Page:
Welcome to our AtoZ CSS series! In this series, I’ll be exploring different CSS values (and properties) beginning with a letter of the alphabet. We know that sometimes screencasts are just not enough, in this article we’ve added a new quick tip about Hover for you.
H is for Hover and Height
There’s not too much more I can say about Hover that I haven’t already covered in the video about the letter H. However, there are some cool animations that you can apply for a hover state. Google “CSS hover effects” and you’ll find plenty.
Here are a couple of sites that have some nifty effects:
- Codrops: CSS transition hover effects
- Design Shack: Copy + Paste hover effects
- CSS-Tricks: pop hovers
Another CSS H (that I haven’t gone into much detail about on this site) is
The height property is used to define the content height on a containing element. All the standard length units (like px, em, rem, %, vw, vh and others) can be used to control
If the height of an element is not specifically set, it’s calculated as the minimum height to hold all the containing elements (corresponding to the default value
It’s generally advisable to avoid explicitly setting a height on any elements as it restricts the flexibility of the element – meaning it can’t grow as the content changes. This is particularly risky when working on a responsive design when content needs to reflow vertically as the available width changes.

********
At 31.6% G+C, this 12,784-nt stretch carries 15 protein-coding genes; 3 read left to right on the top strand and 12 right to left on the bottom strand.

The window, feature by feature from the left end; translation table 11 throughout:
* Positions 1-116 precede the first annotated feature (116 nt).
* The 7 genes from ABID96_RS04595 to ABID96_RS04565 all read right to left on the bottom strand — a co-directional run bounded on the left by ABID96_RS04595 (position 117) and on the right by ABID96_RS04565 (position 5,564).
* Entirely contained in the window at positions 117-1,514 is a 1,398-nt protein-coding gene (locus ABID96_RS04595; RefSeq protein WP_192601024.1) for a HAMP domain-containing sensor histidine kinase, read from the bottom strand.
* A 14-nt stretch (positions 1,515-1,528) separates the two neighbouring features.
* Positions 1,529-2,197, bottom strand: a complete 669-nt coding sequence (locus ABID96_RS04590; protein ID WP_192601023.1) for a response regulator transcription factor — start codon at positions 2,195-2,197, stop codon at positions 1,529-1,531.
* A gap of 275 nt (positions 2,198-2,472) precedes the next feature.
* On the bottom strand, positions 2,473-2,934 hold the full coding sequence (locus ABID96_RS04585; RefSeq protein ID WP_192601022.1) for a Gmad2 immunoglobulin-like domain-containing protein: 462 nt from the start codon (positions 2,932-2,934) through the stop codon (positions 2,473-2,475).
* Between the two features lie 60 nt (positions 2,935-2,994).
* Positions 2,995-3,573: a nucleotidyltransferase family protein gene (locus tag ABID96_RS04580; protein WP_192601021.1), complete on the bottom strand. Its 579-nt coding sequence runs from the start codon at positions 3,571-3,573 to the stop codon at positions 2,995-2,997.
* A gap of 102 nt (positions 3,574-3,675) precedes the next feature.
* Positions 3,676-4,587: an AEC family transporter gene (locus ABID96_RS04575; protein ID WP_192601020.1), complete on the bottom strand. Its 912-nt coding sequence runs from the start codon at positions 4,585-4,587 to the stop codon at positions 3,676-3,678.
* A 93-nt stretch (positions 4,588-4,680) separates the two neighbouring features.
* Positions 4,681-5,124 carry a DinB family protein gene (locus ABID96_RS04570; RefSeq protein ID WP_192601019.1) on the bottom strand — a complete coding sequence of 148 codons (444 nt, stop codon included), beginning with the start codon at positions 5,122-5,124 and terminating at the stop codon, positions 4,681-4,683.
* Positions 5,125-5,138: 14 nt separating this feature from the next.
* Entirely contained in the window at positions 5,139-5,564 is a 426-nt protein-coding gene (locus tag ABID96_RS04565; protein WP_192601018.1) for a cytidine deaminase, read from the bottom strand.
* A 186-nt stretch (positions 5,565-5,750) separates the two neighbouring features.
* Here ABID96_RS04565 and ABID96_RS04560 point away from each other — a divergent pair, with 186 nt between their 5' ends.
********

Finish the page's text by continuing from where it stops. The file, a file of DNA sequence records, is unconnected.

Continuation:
As such, I tend to only set
height on elements that have predefined dimensions – like images. Another use case is when using
fixed position as
width) shrink wrap around positioned elements.
Here’s an example that demonstrates the problem with setting a fixed height.
While the first set of text looks styled correctly, as soon as the text is shorter or longer than the styling no longer looks correct – the containing box appears too big, or the text flows outside the box.
A solution to the overflowing text could be to use the overflow property, but this cuts off the text and makes it unreadable.
This situation could be completely avoided by not specifying the height in the first place. If I can improve the flexibility of my code without doing anything at all, that gets my vote!
Front-end dev and teacher at The General Assembly London. A to Z CSS Screencaster, Founder of sapling.digital and Co-founder of The Food Rush.
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